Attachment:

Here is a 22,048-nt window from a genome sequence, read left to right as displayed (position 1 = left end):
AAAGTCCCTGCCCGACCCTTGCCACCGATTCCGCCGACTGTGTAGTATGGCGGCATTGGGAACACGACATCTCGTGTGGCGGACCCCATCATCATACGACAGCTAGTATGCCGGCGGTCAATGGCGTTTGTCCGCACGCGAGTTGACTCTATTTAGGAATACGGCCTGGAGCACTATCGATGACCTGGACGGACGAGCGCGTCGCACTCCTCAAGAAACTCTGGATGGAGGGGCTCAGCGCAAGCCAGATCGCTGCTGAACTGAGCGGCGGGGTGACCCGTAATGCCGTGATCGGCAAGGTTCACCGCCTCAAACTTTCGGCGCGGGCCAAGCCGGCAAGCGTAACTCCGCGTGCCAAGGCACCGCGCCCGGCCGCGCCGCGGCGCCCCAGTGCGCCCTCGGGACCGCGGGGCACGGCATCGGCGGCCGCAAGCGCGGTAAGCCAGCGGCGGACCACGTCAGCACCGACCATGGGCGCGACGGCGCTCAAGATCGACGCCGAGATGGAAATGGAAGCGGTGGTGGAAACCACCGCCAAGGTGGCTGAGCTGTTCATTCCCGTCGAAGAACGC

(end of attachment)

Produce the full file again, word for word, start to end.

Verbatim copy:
Here is a 22,048-nt window from a genome sequence, read left to right as displayed (position 1 = left end):
AAAGTCCCTGCCCGACCCTTGCCACCGATTCCGCCGACTGTGTAGTATGGCGGCATTGGGAACACGACATCTCGTGTGGCGGACCCCATCATCATACGACAGCTAGTATGCCGGCGGTCAATGGCGTTTGTCCGCACGCGAGTTGACTCTATTTAGGAATACGGCCTGGAGCACTATCGATGACCTGGACGGACGAGCGCGTCGCACTCCTCAAGAAACTCTGGATGGAGGGGCTCAGCGCAAGCCAGATCGCTGCTGAACTGAGCGGCGGGGTGACCCGTAATGCCGTGATCGGCAAGGTTCACCGCCTCAAACTTTCGGCGCGGGCCAAGCCGGCAAGCGTAACTCCGCGTGCCAAGGCACCGCGCCCGGCCGCGCCGCGGCGCCCCAGTGCGCCCTCGGGACCGCGGGGCACGGCATCGGCGGCCGCAAGCGCGGTAAGCCAGCGGCGGACCACGTCAGCACCGACCATGGGCGCGACGGCGCTCAAGATCGACGCCGAGATGGAAATGGAAGCGGTGGTGGAAACCACCGCCAAGGTGGCTGAGCTGTTCATTCCCGTCGAAGAACGC